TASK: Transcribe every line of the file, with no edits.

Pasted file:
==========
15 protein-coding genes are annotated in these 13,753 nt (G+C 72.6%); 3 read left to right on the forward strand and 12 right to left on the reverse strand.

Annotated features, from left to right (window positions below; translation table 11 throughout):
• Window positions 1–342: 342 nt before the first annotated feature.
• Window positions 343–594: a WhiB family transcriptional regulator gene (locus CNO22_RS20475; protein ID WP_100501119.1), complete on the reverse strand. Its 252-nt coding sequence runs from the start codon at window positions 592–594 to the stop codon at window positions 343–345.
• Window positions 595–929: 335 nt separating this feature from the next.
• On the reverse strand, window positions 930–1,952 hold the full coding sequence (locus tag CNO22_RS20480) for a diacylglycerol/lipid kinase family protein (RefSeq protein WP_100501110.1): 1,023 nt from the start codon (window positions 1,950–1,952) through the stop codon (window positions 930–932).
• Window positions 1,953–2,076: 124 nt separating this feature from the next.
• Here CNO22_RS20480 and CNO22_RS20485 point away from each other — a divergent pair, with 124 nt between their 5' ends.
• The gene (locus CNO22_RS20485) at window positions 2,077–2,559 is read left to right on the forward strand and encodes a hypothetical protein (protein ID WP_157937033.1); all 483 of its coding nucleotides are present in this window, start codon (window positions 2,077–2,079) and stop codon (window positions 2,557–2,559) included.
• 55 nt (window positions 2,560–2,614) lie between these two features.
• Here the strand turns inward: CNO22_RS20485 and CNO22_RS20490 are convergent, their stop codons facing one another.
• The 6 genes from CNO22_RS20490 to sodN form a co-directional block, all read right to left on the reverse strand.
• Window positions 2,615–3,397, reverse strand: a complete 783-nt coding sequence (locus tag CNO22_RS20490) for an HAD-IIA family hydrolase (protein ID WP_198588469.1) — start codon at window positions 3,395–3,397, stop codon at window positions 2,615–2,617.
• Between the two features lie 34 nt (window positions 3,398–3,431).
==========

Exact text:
15 protein-coding genes are annotated in these 13,753 nt (G+C 72.6%); 3 read left to right on the forward strand and 12 right to left on the reverse strand.

Annotated features, from left to right (window positions below; translation table 11 throughout):
• Window positions 1–342: 342 nt before the first annotated feature.
• Window positions 343–594: a WhiB family transcriptional regulator gene (locus CNO22_RS20475; protein ID WP_100501119.1), complete on the reverse strand. Its 252-nt coding sequence runs from the start codon at window positions 592–594 to the stop codon at window positions 343–345.
• Window positions 595–929: 335 nt separating this feature from the next.
• On the reverse strand, window positions 930–1,952 hold the full coding sequence (locus tag CNO22_RS20480) for a diacylglycerol/lipid kinase family protein (RefSeq protein WP_100501110.1): 1,023 nt from the start codon (window positions 1,950–1,952) through the stop codon (window positions 930–932).
• Window positions 1,953–2,076: 124 nt separating this feature from the next.
• Here CNO22_RS20480 and CNO22_RS20485 point away from each other — a divergent pair, with 124 nt between their 5' ends.
• The gene (locus CNO22_RS20485) at window positions 2,077–2,559 is read left to right on the forward strand and encodes a hypothetical protein (protein ID WP_157937033.1); all 483 of its coding nucleotides are present in this window, start codon (window positions 2,077–2,079) and stop codon (window positions 2,557–2,559) included.
• 55 nt (window positions 2,560–2,614) lie between these two features.
• Here the strand turns inward: CNO22_RS20485 and CNO22_RS20490 are convergent, their stop codons facing one another.
• The 6 genes from CNO22_RS20490 to sodN form a co-directional block, all read right to left on the reverse strand.
• Window positions 2,615–3,397, reverse strand: a complete 783-nt coding sequence (locus tag CNO22_RS20490) for an HAD-IIA family hydrolase (protein ID WP_198588469.1) — start codon at window positions 3,395–3,397, stop codon at window positions 2,615–2,617.
• Between the two features lie 34 nt (window positions 3,398–3,431).